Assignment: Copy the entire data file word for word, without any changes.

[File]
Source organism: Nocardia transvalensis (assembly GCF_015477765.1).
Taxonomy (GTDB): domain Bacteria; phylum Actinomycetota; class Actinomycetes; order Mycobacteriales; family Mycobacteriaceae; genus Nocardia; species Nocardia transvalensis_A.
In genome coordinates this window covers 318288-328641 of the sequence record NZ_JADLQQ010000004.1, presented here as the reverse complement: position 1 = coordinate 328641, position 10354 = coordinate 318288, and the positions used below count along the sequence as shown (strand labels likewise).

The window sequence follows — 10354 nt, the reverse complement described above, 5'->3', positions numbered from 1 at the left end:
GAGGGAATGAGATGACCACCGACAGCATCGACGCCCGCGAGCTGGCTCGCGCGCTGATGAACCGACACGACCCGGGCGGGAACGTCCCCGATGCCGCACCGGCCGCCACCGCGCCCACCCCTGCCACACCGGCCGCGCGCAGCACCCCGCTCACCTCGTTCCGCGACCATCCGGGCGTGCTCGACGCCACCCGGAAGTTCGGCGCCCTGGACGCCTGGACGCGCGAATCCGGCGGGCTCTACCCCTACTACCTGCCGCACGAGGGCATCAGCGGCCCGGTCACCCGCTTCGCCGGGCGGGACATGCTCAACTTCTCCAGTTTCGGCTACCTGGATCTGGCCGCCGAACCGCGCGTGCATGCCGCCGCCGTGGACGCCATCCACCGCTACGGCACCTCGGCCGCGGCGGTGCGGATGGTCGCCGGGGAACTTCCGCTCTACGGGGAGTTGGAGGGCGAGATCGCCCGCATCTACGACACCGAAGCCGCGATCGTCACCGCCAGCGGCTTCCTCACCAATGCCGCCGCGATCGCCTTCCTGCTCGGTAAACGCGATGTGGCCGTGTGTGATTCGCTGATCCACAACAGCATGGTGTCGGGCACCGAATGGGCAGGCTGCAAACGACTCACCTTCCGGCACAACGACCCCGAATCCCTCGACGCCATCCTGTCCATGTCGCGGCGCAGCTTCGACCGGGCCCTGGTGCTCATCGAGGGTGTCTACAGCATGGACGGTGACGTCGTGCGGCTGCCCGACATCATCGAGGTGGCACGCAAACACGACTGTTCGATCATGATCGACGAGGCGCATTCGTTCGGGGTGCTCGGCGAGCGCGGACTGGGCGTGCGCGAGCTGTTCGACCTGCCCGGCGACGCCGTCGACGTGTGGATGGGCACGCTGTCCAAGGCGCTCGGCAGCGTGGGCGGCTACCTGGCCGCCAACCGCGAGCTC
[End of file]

Source organism: Nocardia transvalensis (assembly GCF_015477765.1).
Taxonomy (GTDB): domain Bacteria; phylum Actinomycetota; class Actinomycetes; order Mycobacteriales; family Mycobacteriaceae; genus Nocardia; species Nocardia transvalensis_A.
In genome coordinates this window covers 318288-328641 of the sequence record NZ_JADLQQ010000004.1, presented here as the reverse complement: position 1 = coordinate 328641, position 10354 = coordinate 318288, and the positions used below count along the sequence as shown (strand labels likewise).

The window sequence follows — 10354 nt, the reverse complement described above, 5'->3', positions numbered from 1 at the left end:
GAGGGAATGAGATGACCACCGACAGCATCGACGCCCGCGAGCTGGCTCGCGCGCTGATGAACCGACACGACCCGGGCGGGAACGTCCCCGATGCCGCACCGGCCGCCACCGCGCCCACCCCTGCCACACCGGCCGCGCGCAGCACCCCGCTCACCTCGTTCCGCGACCATCCGGGCGTGCTCGACGCCACCCGGAAGTTCGGCGCCCTGGACGCCTGGACGCGCGAATCCGGCGGGCTCTACCCCTACTACCTGCCGCACGAGGGCATCAGCGGCCCGGTCACCCGCTTCGCCGGGCGGGACATGCTCAACTTCTCCAGTTTCGGCTACCTGGATCTGGCCGCCGAACCGCGCGTGCATGCCGCCGCCGTGGACGCCATCCACCGCTACGGCACCTCGGCCGCGGCGGTGCGGATGGTCGCCGGGGAACTTCCGCTCTACGGGGAGTTGGAGGGCGAGATCGCCCGCATCTACGACACCGAAGCCGCGATCGTCACCGCCAGCGGCTTCCTCACCAATGCCGCCGCGATCGCCTTCCTGCTCGGTAAACGCGATGTGGCCGTGTGTGATTCGCTGATCCACAACAGCATGGTGTCGGGCACCGAATGGGCAGGCTGCAAACGACTCACCTTCCGGCACAACGACCCCGAATCCCTCGACGCCATCCTGTCCATGTCGCGGCGCAGCTTCGACCGGGCCCTGGTGCTCATCGAGGGTGTCTACAGCATGGACGGTGACGTCGTGCGGCTGCCCGACATCATCGAGGTGGCACGCAAACACGACTGTTCGATCATGATCGACGAGGCGCATTCGTTCGGGGTGCTCGGCGAGCGCGGACTGGGCGTGCGCGAGCTGTTCGACCTGCCCGGCGACGCCGTCGACGTGTGGATGGGCACGCTGTCCAAGGCGCTCGGCAGCGTGGGCGGCTACCTGGCCGCCAACCGCGAGCTC